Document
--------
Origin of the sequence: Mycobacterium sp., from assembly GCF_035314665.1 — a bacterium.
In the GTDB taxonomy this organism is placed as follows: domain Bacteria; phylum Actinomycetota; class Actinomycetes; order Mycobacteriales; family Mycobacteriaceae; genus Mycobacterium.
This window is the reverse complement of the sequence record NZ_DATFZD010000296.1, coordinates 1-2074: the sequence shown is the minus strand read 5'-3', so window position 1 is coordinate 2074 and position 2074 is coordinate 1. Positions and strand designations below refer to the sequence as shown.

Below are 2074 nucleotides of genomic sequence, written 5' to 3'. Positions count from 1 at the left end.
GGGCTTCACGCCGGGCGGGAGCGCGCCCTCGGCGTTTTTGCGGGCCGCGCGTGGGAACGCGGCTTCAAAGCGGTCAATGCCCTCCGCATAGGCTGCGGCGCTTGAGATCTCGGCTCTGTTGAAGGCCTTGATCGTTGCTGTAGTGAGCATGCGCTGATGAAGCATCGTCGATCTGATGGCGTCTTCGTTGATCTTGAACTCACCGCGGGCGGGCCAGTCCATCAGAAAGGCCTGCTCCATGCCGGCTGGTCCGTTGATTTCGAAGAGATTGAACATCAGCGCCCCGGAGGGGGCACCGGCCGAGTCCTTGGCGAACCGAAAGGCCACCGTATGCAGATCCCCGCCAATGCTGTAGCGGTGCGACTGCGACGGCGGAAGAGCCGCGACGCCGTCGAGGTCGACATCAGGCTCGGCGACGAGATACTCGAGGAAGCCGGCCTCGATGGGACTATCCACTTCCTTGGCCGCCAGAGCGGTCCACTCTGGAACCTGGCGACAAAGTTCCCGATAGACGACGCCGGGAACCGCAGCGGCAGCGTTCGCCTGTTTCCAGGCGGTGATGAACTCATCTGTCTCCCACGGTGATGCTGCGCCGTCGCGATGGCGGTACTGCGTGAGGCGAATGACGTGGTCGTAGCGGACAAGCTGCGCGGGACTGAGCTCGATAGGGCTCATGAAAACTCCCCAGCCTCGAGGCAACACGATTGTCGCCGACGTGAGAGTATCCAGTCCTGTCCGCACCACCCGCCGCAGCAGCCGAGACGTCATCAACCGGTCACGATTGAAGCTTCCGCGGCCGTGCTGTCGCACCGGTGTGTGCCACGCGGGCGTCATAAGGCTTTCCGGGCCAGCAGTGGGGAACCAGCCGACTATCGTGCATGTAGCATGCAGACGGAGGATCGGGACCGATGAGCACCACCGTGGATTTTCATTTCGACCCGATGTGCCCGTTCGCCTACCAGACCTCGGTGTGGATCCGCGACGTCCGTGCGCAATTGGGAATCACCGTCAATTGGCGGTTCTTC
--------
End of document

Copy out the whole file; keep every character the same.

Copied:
Origin of the sequence: Mycobacterium sp., from assembly GCF_035314665.1 — a bacterium.
In the GTDB taxonomy this organism is placed as follows: domain Bacteria; phylum Actinomycetota; class Actinomycetes; order Mycobacteriales; family Mycobacteriaceae; genus Mycobacterium.
This window is the reverse complement of the sequence record NZ_DATFZD010000296.1, coordinates 1-2074: the sequence shown is the minus strand read 5'-3', so window position 1 is coordinate 2074 and position 2074 is coordinate 1. Positions and strand designations below refer to the sequence as shown.

Below are 2074 nucleotides of genomic sequence, written 5' to 3'. Positions count from 1 at the left end.
GGGCTTCACGCCGGGCGGGAGCGCGCCCTCGGCGTTTTTGCGGGCCGCGCGTGGGAACGCGGCTTCAAAGCGGTCAATGCCCTCCGCATAGGCTGCGGCGCTTGAGATCTCGGCTCTGTTGAAGGCCTTGATCGTTGCTGTAGTGAGCATGCGCTGATGAAGCATCGTCGATCTGATGGCGTCTTCGTTGATCTTGAACTCACCGCGGGCGGGCCAGTCCATCAGAAAGGCCTGCTCCATGCCGGCTGGTCCGTTGATTTCGAAGAGATTGAACATCAGCGCCCCGGAGGGGGCACCGGCCGAGTCCTTGGCGAACCGAAAGGCCACCGTATGCAGATCCCCGCCAATGCTGTAGCGGTGCGACTGCGACGGCGGAAGAGCCGCGACGCCGTCGAGGTCGACATCAGGCTCGGCGACGAGATACTCGAGGAAGCCGGCCTCGATGGGACTATCCACTTCCTTGGCCGCCAGAGCGGTCCACTCTGGAACCTGGCGACAAAGTTCCCGATAGACGACGCCGGGAACCGCAGCGGCAGCGTTCGCCTGTTTCCAGGCGGTGATGAACTCATCTGTCTCCCACGGTGATGCTGCGCCGTCGCGATGGCGGTACTGCGTGAGGCGAATGACGTGGTCGTAGCGGACAAGCTGCGCGGGACTGAGCTCGATAGGGCTCATGAAAACTCCCCAGCCTCGAGGCAACACGATTGTCGCCGACGTGAGAGTATCCAGTCCTGTCCGCACCACCCGCCGCAGCAGCCGAGACGTCATCAACCGGTCACGATTGAAGCTTCCGCGGCCGTGCTGTCGCACCGGTGTGTGCCACGCGGGCGTCATAAGGCTTTCCGGGCCAGCAGTGGGGAACCAGCCGACTATCGTGCATGTAGCATGCAGACGGAGGATCGGGACCGATGAGCACCACCGTGGATTTTCATTTCGACCCGATGTGCCCGTTCGCCTACCAGACCTCGGTGTGGATCCGCGACGTCCGTGCGCAATTGGGAATCACCGTCAATTGGCGGTTCTTC